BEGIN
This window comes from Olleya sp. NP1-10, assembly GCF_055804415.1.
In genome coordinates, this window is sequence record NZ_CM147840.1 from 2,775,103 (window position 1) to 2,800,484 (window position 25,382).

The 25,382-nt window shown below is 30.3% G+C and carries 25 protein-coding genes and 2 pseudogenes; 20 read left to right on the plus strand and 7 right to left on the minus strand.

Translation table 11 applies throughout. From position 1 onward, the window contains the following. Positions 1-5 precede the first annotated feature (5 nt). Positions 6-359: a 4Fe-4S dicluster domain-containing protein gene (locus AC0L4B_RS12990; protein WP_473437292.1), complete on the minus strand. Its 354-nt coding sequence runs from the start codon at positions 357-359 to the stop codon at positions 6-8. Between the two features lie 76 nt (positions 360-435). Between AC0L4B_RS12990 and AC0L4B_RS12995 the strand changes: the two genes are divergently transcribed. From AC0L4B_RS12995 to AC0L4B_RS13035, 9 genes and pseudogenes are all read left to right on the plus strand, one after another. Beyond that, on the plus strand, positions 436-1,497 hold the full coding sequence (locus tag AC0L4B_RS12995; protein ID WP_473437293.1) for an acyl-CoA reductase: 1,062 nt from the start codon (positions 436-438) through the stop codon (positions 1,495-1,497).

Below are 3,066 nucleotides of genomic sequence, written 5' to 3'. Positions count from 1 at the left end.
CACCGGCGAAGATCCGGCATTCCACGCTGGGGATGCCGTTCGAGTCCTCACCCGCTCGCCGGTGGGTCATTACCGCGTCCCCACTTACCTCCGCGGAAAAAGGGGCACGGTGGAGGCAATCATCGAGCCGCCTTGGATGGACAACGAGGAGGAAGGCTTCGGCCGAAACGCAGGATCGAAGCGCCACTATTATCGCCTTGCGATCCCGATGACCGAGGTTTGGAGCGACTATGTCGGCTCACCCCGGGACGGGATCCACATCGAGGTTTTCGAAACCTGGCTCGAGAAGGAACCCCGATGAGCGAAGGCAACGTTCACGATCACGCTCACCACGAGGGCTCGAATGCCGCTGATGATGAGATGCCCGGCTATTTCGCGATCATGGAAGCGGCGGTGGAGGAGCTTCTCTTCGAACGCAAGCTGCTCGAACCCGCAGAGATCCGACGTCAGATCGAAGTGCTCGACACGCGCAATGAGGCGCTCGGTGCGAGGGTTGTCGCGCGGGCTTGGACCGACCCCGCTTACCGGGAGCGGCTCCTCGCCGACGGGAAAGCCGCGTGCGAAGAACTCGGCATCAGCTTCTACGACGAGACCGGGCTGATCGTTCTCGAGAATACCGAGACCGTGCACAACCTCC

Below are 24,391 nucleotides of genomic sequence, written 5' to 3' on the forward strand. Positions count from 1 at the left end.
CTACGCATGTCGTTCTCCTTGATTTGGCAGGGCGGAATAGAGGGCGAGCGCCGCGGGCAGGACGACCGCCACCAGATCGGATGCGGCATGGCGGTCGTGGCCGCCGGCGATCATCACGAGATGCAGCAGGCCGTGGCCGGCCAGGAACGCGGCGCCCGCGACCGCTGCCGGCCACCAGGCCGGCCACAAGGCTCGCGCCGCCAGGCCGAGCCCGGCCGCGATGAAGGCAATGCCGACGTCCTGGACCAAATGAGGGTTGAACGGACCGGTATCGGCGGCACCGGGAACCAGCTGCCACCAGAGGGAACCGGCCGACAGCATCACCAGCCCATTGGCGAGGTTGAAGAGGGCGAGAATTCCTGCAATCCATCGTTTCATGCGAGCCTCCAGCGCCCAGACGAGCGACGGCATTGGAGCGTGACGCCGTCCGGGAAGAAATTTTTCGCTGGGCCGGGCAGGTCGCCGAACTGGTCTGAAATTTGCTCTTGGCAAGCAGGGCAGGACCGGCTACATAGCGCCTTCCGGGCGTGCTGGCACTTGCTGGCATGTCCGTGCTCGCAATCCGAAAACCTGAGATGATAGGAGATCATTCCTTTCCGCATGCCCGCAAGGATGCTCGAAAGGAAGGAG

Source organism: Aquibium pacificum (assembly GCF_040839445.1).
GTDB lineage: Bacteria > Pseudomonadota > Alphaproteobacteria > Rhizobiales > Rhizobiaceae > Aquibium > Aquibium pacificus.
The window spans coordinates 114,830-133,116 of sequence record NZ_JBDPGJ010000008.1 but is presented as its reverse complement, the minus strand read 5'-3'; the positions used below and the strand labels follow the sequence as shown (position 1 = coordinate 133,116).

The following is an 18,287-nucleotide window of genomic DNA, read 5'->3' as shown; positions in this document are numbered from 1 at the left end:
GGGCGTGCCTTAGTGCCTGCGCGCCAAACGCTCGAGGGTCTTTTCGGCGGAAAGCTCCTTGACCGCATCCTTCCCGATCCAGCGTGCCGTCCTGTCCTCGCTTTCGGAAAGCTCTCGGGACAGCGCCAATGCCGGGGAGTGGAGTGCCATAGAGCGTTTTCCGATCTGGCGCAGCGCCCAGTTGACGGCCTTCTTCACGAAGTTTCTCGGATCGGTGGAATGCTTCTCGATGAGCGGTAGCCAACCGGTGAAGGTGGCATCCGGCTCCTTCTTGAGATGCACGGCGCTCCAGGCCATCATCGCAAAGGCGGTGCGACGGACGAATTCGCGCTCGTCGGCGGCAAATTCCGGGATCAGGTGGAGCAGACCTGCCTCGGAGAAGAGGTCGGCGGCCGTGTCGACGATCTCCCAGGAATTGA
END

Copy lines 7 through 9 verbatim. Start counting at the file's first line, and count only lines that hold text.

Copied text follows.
Below are 24,391 nucleotides of genomic sequence, written 5' to 3' on the forward strand. Positions count from 1 at the left end.
CTACGCATGTCGTTCTCCTTGATTTGGCAGGGCGGAATAGAGGGCGAGCGCCGCGGGCAGGACGACCGCCACCAGATCGGATGCGGCATGGCGGTCGTGGCCGCCGGCGATCATCACGAGATGCAGCAGGCCGTGGCCGGCCAGGAACGCGGCGCCCGCGACCGCTGCCGGCCACCAGGCCGGCCACAAGGCTCGCGCCGCCAGGCCGAGCCCGGCCGCGATGAAGGCAATGCCGACGTCCTGGACCAAATGAGGGTTGAACGGACCGGTATCGGCGGCACCGGGAACCAGCTGCCACCAGAGGGAACCGGCCGACAGCATCACCAGCCCATTGGCGAGGTTGAAGAGGGCGAGAATTCCTGCAATCCATCGTTTCATGCGAGCCTCCAGCGCCCAGACGAGCGACGGCATTGGAGCGTGACGCCGTCCGGGAAGAAATTTTTCGCTGGGCCGGGCAGGTCGCCGAACTGGTCTGAAATTTGCTCTTGGCAAGCAGGGCAGGACCGGCTACATAGCGCCTTCCGGGCGTGCTGGCACTTGCTGGCATGTCCGTGCTCGCAATCCGAAAACCTGAGATGATAGGAGATCATTCCTTTCCGCATGCCCGCAAGGATGCTCGAAAGGAAGGAG

Source organism: Aquibium pacificum (assembly GCF_040839445.1).